October 17, 2014
In the water purifying process, cesium is first removed from the water. Then 62 additional radioactive substances, including strontium, are eliminated using ALPS. The first units of ALPS were set up in March last year.
As of Oct. 14, 355,000 tons of highly radioactive water from which just cesium has been removed is stored in tanks on the plant site.
To reduce risks in the event of contaminated water leaks from the storage tanks, TEPCO also plans to begin operations of an improved version of ALPS in the near future.
Thanks to the newly set up ALPS units and the improved model to be introduced, it is estimated that the radioactive water processing ability of the plant will rise from the current maximum of 750 tons per day to 1,960 tons, according to TEPCO.
Although TEPCO replaced some components of ALPS with improved parts, problems occurred with some replaced components in late September, forcing the utility to suspend operations of some units of the system.
Whereas TEPCO has set a goal of completing the purification of all highly radioactive water stored on site, it would still be difficult to achieve that goal even if TEPCO could operate all the processing systems day and night.
According to a TEPCO estimate made in February, the amount of highly contaminated water should have been reduced to 300,000 tons by about now, but the water cleaning procedure is currently a month behind the original schedule.
To make up for lost time after delays in its water processing plan, TEPCO has worked out a series of additional countermeasures.
Earlier this month, TEPCO introduced new mobile equipment that can eliminate strontium from 300 tons of water a day. The company also announced Oct. 16 that it will start operations by the end of the year of an additional strontium removal system with a daily processing capability of 500 to 900 tons.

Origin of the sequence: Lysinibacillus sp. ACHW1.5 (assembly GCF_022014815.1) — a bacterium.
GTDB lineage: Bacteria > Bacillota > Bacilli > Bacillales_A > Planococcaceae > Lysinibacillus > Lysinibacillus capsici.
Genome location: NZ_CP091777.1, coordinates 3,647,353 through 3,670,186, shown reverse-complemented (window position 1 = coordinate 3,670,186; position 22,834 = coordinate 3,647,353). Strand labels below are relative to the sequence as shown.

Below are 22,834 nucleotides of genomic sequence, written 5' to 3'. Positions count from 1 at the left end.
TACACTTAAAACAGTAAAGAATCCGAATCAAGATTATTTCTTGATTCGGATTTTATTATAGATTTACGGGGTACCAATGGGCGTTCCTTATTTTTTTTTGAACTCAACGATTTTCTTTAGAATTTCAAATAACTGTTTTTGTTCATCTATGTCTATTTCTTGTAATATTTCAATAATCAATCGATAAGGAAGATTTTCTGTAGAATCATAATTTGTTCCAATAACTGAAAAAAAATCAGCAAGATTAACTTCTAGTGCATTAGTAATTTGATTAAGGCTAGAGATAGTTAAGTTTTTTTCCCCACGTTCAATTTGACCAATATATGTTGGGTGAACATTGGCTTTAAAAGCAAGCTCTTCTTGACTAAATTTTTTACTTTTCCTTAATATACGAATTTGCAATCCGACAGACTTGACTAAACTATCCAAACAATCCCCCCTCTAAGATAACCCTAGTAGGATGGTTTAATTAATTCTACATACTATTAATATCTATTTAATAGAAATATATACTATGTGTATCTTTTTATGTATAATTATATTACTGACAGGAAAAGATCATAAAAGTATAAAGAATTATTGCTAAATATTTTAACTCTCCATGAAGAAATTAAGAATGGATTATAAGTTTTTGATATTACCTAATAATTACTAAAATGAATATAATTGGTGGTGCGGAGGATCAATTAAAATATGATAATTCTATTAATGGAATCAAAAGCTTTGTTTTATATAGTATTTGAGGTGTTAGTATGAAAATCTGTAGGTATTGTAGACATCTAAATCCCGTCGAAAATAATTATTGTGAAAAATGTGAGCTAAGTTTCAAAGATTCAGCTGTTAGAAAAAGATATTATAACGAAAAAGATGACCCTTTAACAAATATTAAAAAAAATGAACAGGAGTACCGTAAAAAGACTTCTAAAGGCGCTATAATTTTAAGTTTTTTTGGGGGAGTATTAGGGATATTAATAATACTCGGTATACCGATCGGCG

Although the water treated with those strontium removal systems alone still needs to be processed with ALPS to eliminate additional radioactive substances, TEPCO officials said the company will temporarily deem such water as being “purified” to achieve its initial goal of completing the processing work by the end of the fiscal year.
Another problem is that the influx of groundwater into reactor buildings is adding 400 tons of highly radioactive water a day.
In June, TEPCO began construction of a 1,500-meter frozen soil wall that will surround the basements of the reactor buildings. The utility intends to start the soil freezing procedure next spring after draining all the radioactive water accumulating in trenches around the reactors.
TEPCO originally planned to drain all 11,000 tons of contaminated water in the trenches, which are directly connected to the reactor buildings, and fill them in by June. But the planned procedures have yet to be completed.
As the trench water draining operation is behind schedule, the Nuclear Regulation Authority has called on TEPCO to seek an alternative way to fill in the trenches as soon as possible.
Whether to use another method or continue the current draining procedure is expected to be determined in early November. To start soil freezing operations next spring, the trenches have to be filled in by January, TEPCO said.
In May, the plant operator began releasing groundwater into the ocean pumped from wells on the mountain side of the nuclear plant before the groundwater can reach the reactor buildings and become contaminated.
Although TEPCO insists that its various countermeasures, including the underground water bypass project, have succeeded in reducing the influx of groundwater by up to 130 tons daily, the estimate lacks a solid basis.
The utility is also considering releasing contaminated underground water accumulating near the reactor buildings into the Pacific after purifying it, but it remains unclear when the company will be able to carry out the plan.
(This article was written by Tsuyoshi Nagano and Hiromi Kumai.)
Source: Asahi Shimbun